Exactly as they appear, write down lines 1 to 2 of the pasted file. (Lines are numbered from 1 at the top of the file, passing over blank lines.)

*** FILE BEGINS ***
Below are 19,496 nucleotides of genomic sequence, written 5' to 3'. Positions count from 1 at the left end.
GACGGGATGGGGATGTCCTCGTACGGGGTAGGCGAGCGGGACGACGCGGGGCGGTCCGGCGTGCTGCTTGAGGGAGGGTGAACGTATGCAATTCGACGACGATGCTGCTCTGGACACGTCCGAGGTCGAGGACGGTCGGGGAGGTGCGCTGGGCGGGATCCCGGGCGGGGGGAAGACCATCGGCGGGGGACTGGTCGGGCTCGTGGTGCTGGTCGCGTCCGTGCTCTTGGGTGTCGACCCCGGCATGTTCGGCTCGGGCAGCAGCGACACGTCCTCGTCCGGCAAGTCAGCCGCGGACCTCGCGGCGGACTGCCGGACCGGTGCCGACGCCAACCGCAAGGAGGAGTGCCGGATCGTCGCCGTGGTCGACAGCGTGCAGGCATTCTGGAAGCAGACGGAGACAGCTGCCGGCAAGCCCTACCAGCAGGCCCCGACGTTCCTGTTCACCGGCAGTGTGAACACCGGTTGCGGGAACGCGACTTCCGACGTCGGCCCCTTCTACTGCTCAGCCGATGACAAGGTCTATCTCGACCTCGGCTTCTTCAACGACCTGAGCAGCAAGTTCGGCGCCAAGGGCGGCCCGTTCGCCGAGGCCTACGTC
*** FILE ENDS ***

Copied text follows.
Below are 19,496 nucleotides of genomic sequence, written 5' to 3'. Positions count from 1 at the left end.
GACGGGATGGGGATGTCCTCGTACGGGGTAGGCGAGCGGGACGACGCGGGGCGGTCCGGCGTGCTGCTTGAGGGAGGGTGAACGTATGCAATTCGACGACGATGCTGCTCTGGACACGTCCGAGGTCGAGGACGGTCGGGGAGGTGCGCTGGGCGGGATCCCGGGCGGGGGGAAGACCATCGGCGGGGGACTGGTCGGGCTCGTGGTGCTGGTCGCGTCCGTGCTCTTGGGTGTCGACCCCGGCATGTTCGGCTCGGGCAGCAGCGACACGTCCTCGTCCGGCAAGTCAGCCGCGGACCTCGCGGCGGACTGCCGGACCGGTGCCGACGCCAACCGCAAGGAGGAGTGCCGGATCGTCGCCGTGGTCGACAGCGTGCAGGCATTCTGGAAGCAGACGGAGACAGCTGCCGGCAAGCCCTACCAGCAGGCCCCGACGTTCCTGTTCACCGGCAGTGTGAACACCGGTTGCGGGAACGCGACTTCCGACGTCGGCCCCTTCTACTGCTCAGCCGATGACAAGGTCTATCTCGACCTCGGCTTCTTCAACGACCTGAGCAGCAAGTTCGGCGCCAAGGGCGGCCCGTTCGCCGAGGCCTACGTC